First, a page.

Stars that have companions aren’t always friendly to them, as evidenced by a stellar confrontation witnessed by astronomers.
They studied the binary star system, HD101584, using the Atacama Large Millimeter/submillimeter Array of telescopes in Chile to find out what happened.
They discovered that the stars violently lashed out at each other. And it makes for a beautiful image.
The main star in the system inflated as it burned through its hydrogen stores and became a red giant, one of the last phases of stellar evolution before the star dies and becomes a white dwarf. Typical of red giants, the star swelled well beyond its original size, overtaking the other, lower-mass star.
But the small star lashed out in response, rather than withering away. It moved in a spiral motion toward the red giant’s core. Collision was averted, but the aggressive move was enough to cause the red giant to lose its outer layers of gas. Those layers scattered and the star’s core was exposed.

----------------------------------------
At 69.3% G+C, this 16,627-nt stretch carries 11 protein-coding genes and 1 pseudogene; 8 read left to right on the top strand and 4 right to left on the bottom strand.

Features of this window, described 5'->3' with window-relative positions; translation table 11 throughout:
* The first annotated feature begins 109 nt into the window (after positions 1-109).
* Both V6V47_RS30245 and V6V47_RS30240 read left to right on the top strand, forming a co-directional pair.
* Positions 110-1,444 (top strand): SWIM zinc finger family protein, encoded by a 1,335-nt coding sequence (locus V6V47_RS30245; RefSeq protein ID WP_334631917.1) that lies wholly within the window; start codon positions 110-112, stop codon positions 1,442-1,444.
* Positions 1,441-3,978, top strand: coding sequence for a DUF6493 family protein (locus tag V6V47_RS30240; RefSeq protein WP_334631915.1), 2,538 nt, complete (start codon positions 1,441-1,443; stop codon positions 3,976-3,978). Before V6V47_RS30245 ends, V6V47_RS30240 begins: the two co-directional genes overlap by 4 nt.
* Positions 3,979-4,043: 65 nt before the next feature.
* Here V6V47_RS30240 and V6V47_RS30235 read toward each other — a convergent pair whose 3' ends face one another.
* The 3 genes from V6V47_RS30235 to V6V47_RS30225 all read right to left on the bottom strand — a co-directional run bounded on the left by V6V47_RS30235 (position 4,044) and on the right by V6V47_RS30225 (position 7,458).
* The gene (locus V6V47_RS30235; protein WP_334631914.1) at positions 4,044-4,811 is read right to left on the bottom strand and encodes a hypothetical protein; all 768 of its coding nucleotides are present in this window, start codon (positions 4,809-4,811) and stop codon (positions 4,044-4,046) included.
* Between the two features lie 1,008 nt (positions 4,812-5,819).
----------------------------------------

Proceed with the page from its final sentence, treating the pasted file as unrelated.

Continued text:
A study of the system was recently published in the journal Astronomy & Astrophysics.
“The star system HD101584 is special in the sense that this ‘death process’ was terminated prematurely and dramatically as a nearby low-mass companion star was engulfed by the giant,” said Hans Olofsson, lead study author at the Chalmers University of Technology in Sweden.
The end result of the stellar fight created a stunning nebula, comprised of ejected material and rings of gas layers in different colors.
Witnessing an event like this provides a better understanding for what our sun will go through as it evolves.
“Currently, we can describe the death processes common to many Sun-like stars, but we cannot explain why or exactly how they happen,” said Sofia Ramstedt, study co-author from Uppsala University in Sweden. “HD101584 gives us important clues to solve this puzzle since it is currently in a short transitional phase between better studied evolutionary stages. With detailed images of the environment of HD101584 we can make the connection between the giant star it was before, and the stellar remnant it will soon become.”
Future telescopes will enable astronomers to get a better look at the stars and determine more about them. For now, the star pair is too distant from us, and the stars are too close together, to learn more.